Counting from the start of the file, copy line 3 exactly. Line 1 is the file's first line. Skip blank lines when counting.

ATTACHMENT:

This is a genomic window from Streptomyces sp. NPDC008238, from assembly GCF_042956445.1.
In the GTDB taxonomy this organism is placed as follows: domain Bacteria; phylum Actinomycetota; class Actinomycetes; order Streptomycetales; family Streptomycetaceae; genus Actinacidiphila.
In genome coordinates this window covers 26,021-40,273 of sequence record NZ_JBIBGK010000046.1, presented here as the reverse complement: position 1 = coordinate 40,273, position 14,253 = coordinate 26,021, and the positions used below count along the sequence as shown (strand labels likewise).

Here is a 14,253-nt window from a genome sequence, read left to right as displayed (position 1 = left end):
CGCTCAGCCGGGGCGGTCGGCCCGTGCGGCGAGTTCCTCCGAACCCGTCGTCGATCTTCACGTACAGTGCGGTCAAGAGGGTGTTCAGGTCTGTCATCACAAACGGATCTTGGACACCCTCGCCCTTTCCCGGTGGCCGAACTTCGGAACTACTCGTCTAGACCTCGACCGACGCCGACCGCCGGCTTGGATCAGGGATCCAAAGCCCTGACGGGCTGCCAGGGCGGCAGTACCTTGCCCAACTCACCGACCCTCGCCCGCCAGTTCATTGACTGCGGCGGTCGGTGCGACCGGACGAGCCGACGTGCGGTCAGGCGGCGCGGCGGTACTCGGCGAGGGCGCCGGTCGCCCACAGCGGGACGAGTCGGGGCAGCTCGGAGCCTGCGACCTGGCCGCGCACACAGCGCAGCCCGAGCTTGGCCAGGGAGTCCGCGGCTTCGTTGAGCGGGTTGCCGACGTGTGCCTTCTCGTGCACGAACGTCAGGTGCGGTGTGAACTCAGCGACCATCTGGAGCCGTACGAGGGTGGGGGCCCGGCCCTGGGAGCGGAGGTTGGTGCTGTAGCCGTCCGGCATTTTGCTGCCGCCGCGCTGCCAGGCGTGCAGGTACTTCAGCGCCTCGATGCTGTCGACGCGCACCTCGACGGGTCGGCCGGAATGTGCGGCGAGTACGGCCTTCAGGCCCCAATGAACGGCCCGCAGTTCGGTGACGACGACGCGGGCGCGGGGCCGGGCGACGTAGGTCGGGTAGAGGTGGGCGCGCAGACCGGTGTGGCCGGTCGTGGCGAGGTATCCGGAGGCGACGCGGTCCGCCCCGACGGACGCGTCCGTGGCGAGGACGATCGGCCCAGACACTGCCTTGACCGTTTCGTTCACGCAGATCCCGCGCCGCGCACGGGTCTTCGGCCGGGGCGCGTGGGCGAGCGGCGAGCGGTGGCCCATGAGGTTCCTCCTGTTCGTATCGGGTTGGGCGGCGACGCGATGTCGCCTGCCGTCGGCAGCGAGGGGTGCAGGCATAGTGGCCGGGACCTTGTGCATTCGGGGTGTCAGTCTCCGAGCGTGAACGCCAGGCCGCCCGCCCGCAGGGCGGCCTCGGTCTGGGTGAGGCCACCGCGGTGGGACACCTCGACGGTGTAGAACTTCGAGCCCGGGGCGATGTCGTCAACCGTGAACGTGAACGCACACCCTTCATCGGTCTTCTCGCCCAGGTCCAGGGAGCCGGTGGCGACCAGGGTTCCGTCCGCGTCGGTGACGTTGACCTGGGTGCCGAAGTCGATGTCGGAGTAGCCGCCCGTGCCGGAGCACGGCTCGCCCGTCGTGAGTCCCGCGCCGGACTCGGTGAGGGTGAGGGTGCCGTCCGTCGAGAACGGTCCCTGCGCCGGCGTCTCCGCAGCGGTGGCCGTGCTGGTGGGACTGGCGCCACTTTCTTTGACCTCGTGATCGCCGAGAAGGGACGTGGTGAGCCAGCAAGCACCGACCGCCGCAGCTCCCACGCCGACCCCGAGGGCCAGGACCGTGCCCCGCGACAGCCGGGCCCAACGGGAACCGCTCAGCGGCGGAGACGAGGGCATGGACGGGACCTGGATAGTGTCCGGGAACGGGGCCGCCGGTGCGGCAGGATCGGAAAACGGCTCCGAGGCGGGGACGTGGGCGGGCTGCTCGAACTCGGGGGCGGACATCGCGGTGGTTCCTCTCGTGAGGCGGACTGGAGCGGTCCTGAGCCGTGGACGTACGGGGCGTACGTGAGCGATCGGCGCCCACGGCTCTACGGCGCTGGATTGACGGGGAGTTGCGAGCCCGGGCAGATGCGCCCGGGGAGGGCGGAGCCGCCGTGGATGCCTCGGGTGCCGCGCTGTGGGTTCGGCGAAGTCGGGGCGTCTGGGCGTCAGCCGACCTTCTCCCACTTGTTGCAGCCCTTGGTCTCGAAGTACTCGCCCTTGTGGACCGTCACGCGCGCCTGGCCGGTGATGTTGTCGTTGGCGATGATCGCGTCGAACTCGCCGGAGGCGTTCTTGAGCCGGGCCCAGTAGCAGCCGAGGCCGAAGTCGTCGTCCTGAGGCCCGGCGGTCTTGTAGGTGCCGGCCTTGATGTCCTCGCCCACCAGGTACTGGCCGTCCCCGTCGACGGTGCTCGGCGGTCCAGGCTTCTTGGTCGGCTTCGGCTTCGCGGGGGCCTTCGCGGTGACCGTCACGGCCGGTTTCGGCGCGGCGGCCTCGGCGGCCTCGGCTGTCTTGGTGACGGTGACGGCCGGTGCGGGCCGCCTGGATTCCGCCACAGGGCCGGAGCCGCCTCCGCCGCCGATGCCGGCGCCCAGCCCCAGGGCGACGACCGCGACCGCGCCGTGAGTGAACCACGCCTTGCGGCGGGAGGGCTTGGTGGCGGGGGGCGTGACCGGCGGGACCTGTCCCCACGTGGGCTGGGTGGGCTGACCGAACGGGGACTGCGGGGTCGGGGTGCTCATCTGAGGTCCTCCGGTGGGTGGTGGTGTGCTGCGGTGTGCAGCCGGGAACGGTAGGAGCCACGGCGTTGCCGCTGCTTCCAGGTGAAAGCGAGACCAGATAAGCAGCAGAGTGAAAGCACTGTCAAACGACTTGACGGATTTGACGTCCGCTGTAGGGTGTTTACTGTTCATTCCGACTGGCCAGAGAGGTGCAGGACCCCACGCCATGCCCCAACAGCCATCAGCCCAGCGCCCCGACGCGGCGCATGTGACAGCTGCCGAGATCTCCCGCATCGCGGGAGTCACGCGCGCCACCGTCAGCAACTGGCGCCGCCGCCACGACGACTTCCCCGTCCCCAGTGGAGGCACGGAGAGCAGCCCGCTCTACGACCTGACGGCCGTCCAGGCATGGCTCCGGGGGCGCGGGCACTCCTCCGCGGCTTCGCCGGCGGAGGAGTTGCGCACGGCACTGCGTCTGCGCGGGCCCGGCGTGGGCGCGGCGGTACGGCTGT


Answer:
In genome coordinates this window covers 26,021-40,273 of sequence record NZ_JBIBGK010000046.1, presented here as the reverse complement: position 1 = coordinate 40,273, position 14,253 = coordinate 26,021, and the positions used below count along the sequence as shown (strand labels likewise).